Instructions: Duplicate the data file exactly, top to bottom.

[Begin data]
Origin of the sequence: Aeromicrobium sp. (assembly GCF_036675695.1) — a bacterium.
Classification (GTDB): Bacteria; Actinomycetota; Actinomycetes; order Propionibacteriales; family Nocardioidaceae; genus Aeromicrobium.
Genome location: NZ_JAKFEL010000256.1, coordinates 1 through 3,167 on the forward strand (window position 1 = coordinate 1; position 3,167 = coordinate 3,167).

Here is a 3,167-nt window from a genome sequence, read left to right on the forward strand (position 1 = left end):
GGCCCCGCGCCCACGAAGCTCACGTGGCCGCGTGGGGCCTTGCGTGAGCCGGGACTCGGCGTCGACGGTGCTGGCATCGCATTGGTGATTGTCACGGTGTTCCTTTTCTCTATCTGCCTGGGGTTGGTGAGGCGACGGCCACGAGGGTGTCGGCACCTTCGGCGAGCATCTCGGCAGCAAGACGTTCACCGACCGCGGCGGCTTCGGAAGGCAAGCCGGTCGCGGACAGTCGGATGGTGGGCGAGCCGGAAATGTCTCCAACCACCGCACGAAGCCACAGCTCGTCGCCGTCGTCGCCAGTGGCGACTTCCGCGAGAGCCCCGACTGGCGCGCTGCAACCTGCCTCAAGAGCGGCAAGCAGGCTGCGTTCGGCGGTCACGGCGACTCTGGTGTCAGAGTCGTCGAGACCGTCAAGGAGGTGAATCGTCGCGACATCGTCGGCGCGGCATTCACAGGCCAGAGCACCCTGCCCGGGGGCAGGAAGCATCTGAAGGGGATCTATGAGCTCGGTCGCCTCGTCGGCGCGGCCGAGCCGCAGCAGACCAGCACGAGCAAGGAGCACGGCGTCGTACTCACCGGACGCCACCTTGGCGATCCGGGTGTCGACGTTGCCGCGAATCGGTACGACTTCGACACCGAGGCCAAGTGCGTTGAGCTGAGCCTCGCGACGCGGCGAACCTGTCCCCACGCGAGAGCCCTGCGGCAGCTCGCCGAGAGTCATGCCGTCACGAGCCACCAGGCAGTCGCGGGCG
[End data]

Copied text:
Origin of the sequence: Aeromicrobium sp. (assembly GCF_036675695.1) — a bacterium.
Classification (GTDB): Bacteria; Actinomycetota; Actinomycetes; order Propionibacteriales; family Nocardioidaceae; genus Aeromicrobium.
Genome location: NZ_JAKFEL010000256.1, coordinates 1 through 3,167 on the forward strand (window position 1 = coordinate 1; position 3,167 = coordinate 3,167).

Here is a 3,167-nt window from a genome sequence, read left to right on the forward strand (position 1 = left end):
GGCCCCGCGCCCACGAAGCTCACGTGGCCGCGTGGGGCCTTGCGTGAGCCGGGACTCGGCGTCGACGGTGCTGGCATCGCATTGGTGATTGTCACGGTGTTCCTTTTCTCTATCTGCCTGGGGTTGGTGAGGCGACGGCCACGAGGGTGTCGGCACCTTCGGCGAGCATCTCGGCAGCAAGACGTTCACCGACCGCGGCGGCTTCGGAAGGCAAGCCGGTCGCGGACAGTCGGATGGTGGGCGAGCCGGAAATGTCTCCAACCACCGCACGAAGCCACAGCTCGTCGCCGTCGTCGCCAGTGGCGACTTCCGCGAGAGCCCCGACTGGCGCGCTGCAACCTGCCTCAAGAGCGGCAAGCAGGCTGCGTTCGGCGGTCACGGCGACTCTGGTGTCAGAGTCGTCGAGACCGTCAAGGAGGTGAATCGTCGCGACATCGTCGGCGCGGCATTCACAGGCCAGAGCACCCTGCCCGGGGGCAGGAAGCATCTGAAGGGGATCTATGAGCTCGGTCGCCTCGTCGGCGCGGCCGAGCCGCAGCAGACCAGCACGAGCAAGGAGCACGGCGTCGTACTCACCGGACGCCACCTTGGCGATCCGGGTGTCGACGTTGCCGCGAATCGGTACGACTTCGACACCGAGGCCAAGTGCGTTGAGCTGAGCCTCGCGACGCGGCGAACCTGTCCCCACGCGAGAGCCCTGCGGCAGCTCGCCGAGAGTCATGCCGTCACGAGCCACCAGGCAGTCGCGGGCG